Simon & Schuster reported revenue of $145 million in the first quarter of 2016, even though its sales were flat for the period, matching those of 2015. Operating income rose to $13 million from $12 million in the 2015 first quarter, according to S&S parent company CBS. The 8% gain in earnings was due to lower production and selling costs.
Among the publisher’s top performers in the quarter was Lady Midnight: The Dark Artifices by Cassandra Clare which helped to drive a 23% gain in sales in the children's division. Other children's books that sold well in the quarter included To All the Boys I've Loved Before by Jerry Han and Death Weavers by Brandon Mull.
Sales were down by single digits in the adult division, which S&S CEO Carolyn Reidy attributed in part to very strong sales of All The Light We Cannot See last year. Reidy was encouraged by the official launch of the North Star Way imprint in the quarter which had its first book, On Fire, hit the bestsellers list.
Sales of digital audio were up by double digits in the quarter and S&S continues to add more titles to the format, including doing more digital-only audiobooks. E-book sales were down slightly. Over all, digital accounted for about 28% of total revenue in the quarter, down from 31% in the first quarter of 2015 (in the first quarter of 2014, digital represented 29% of revenue.). Reidy thinks that e-books sales have largely stabilized and she expects digital sales for all of 2016 to be about flat with 2015 with digital audio up and e-books dipping slightly.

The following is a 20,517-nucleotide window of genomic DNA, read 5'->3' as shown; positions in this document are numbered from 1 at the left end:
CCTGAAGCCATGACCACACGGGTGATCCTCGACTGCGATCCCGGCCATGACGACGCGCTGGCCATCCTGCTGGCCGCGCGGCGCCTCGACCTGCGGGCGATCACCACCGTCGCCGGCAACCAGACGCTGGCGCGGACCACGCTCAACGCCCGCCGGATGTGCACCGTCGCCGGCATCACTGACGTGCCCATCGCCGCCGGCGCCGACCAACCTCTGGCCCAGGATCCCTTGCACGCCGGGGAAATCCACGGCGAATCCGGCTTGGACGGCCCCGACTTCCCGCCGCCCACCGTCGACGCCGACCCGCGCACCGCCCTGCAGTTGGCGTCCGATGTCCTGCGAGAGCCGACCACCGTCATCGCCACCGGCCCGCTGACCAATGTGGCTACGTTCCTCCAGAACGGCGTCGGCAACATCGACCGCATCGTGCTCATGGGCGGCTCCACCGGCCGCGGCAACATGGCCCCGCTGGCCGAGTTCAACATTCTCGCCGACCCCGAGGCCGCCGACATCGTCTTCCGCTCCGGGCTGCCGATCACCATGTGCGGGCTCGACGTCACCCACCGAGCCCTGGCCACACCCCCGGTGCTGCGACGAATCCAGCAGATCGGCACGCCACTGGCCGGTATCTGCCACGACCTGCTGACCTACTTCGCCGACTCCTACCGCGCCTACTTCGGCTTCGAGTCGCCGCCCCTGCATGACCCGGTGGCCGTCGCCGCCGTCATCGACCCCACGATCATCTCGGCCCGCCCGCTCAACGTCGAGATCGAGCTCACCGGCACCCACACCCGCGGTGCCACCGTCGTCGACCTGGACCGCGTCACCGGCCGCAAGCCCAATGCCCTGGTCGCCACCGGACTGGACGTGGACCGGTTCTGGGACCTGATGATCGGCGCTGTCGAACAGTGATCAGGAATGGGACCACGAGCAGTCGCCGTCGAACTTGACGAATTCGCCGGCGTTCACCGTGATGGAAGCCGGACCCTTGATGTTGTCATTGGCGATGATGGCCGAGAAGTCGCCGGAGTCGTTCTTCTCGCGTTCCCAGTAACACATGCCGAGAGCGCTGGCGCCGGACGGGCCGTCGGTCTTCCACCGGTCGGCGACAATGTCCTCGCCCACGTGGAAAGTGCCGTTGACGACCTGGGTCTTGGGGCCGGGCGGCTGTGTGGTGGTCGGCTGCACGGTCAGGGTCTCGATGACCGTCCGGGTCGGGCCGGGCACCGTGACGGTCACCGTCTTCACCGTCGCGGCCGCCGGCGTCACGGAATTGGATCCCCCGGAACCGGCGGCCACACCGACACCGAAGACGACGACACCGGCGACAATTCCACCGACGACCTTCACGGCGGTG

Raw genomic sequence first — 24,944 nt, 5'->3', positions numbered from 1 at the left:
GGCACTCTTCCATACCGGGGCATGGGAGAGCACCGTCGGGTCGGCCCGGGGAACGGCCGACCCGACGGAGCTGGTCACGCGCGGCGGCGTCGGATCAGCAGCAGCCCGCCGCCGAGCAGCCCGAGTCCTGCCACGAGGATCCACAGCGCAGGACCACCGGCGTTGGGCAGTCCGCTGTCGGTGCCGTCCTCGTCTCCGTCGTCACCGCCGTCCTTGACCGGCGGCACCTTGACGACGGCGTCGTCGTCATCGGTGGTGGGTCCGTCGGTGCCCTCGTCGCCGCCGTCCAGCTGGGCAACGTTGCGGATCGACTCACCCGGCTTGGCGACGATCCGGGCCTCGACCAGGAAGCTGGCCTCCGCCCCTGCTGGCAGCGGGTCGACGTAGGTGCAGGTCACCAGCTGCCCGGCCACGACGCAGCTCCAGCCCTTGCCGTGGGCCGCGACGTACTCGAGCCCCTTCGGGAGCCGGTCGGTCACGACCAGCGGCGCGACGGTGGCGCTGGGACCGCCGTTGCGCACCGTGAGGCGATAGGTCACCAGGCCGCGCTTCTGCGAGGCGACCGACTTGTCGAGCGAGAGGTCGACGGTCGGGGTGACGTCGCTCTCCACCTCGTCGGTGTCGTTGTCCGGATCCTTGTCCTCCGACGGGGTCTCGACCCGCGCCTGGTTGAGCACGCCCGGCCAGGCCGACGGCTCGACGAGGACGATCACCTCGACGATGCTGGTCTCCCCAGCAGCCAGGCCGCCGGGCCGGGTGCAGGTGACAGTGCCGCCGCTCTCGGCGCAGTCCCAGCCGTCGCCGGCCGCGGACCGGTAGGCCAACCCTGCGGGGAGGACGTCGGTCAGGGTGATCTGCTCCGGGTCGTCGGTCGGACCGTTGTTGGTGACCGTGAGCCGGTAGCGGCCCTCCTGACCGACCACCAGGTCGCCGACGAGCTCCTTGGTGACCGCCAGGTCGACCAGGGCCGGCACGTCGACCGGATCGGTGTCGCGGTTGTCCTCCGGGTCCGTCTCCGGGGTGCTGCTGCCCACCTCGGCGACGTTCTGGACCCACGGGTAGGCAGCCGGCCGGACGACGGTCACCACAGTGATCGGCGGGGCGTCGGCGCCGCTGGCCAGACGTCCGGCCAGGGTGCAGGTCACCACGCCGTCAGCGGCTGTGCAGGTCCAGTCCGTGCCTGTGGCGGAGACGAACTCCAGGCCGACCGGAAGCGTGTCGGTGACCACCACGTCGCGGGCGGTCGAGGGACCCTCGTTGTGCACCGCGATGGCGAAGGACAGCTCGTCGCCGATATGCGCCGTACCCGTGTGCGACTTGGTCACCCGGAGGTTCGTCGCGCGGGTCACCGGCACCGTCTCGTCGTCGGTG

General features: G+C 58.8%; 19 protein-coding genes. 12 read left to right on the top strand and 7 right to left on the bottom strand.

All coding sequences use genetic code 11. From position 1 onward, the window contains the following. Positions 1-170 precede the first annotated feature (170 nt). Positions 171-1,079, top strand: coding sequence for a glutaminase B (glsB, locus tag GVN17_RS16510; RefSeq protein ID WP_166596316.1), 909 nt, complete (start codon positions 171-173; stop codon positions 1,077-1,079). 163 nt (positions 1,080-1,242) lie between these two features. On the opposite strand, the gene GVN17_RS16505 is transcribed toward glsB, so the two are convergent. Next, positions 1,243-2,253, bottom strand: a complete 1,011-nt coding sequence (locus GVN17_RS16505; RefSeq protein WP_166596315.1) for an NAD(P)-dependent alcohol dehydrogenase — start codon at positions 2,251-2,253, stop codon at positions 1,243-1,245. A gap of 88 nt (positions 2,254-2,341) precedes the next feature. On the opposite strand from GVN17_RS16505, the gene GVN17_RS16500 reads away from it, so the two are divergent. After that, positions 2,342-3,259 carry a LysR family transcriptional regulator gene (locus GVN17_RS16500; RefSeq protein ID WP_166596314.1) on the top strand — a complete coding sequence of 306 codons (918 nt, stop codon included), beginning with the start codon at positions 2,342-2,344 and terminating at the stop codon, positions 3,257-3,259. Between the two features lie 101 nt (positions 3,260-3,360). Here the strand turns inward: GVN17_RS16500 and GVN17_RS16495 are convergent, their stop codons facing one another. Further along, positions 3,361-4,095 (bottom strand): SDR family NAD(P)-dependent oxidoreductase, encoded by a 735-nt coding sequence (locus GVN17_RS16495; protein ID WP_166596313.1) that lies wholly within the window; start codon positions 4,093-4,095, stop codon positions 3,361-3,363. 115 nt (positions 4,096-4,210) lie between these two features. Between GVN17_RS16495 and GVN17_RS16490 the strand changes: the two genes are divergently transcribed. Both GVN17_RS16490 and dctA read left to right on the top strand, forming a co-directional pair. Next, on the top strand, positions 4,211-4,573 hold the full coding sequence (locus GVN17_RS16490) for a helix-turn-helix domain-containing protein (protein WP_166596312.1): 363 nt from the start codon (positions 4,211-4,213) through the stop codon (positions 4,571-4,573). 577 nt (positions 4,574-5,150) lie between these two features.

Reidy said there were no surprises in the quarter. "The market responded as we expected," she said. Reidy expects a strong market reception to a number of new titles planned for later this year, including books by Stephen King, Bruce Springsteen, Catherine Coulter, Jacyee Dugard and Amy Schumer.